Avoid These 4 Estate Planning Mistakes
Estate planning can be a challenging process, no matter how many or how few assets you possess. A well-drafted estate plan should provide for all contingencies and should clearly represent your wishes on how your assets should be managed and distributed among your family.
Unfortunately, there are a fair number of mistakes many people make while creating and maintaining their estate plans. The following estate planning mistakes are entirely avoidable, but only if you make the effort to keep your documentation up to date in terms of reflecting your current wishes.
Mistake #1: Failure to Update Beneficiary Forms
Many people don’t regularly update their estate plans, which can have unintended and serious consequences. In many ways, an estate plan is a “living” group of documents that aren’t static, but reflect your family’s changing circumstances. In order to best represent your contemporary interests in passing on your assets to your family, an estate plan’s beneficiary forms must be updated regularly. This allows your Personal Representative to distribute your assets swiftly and accurately, without additional confusion and excess court fees.
Major life events can precipitate the need to update beneficiary forms. A divorce is a prime example. An ex-spouse must be explicitly removed as a beneficiary from life insurance policies and the like, or else they will receive those assets, regardless of what you have put in your Will. The same goes for children born after your documents were initially created. Updating your beneficiary forms allows the proper beneficiaries to take control of certain assets without further legal hurdles.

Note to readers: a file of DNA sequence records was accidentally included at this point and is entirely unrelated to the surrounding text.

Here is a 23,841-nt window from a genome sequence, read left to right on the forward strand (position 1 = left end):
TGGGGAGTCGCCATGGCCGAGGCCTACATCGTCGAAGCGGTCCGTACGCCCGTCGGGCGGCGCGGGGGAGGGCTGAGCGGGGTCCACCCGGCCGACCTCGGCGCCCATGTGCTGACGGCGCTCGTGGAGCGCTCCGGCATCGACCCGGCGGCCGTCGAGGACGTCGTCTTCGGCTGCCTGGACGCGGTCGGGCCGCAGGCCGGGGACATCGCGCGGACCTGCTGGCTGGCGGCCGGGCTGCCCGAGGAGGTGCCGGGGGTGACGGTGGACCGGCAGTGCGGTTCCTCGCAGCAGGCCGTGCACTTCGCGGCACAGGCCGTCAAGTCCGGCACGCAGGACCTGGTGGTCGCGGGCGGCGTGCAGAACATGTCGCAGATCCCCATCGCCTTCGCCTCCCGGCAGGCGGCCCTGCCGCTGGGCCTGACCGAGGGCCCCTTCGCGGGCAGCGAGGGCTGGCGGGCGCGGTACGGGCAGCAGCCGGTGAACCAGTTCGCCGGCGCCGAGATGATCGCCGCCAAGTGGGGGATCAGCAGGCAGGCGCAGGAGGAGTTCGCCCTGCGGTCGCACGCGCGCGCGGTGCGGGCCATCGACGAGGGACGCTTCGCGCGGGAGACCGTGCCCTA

Mistake #2: Outdated Tax Considerations
Estate taxes tend to change only marginally from year to year. But over the course of decades, your tax considerations may change substantially, requiring you to update your plans. For those with estate plans today, this need is particularly acute after recent changes made to the estate tax code made by the 2017 Tax Cuts and Jobs Act.
Without ensuring that new laws do not negatively affect your estate plan, a considerable portion of your assets may be paid away in taxes before a cent ever reaches your family. As such, this type of updating is crucial to their future financial security.
Mistake #3: Not Coordinating Wills and Trusts
Estate planning experts often see conflicting language between wills, trusts, and other documents. This can cause a great deal of legal confusion that can cost thousands of dollars and take several years to unwind.
Even if your will says one thing, you must remember that conflicting language in an estate plan can negate your wishes entirely. Also, failure to coordinate these important documents can result in extra taxation caused by inefficient asset inheritance.
Mistake #4: Trying to Do It Alone
Perhaps the biggest mistake an individual can make is trying to draw up an estate plan on their own. An estate plan is a complicated group of documents full of complex legal language that requires an expert to properly interpret. As such, you should always turn to estate planning experts like the team at SLN Law.
Their knowledgeable team members can help you to not only start an estate plan, but also keep an existing plan updated. Together with SLN Law, you can avoid these troublesome pitfalls and gain peace of mind when it comes to the future of your key assets.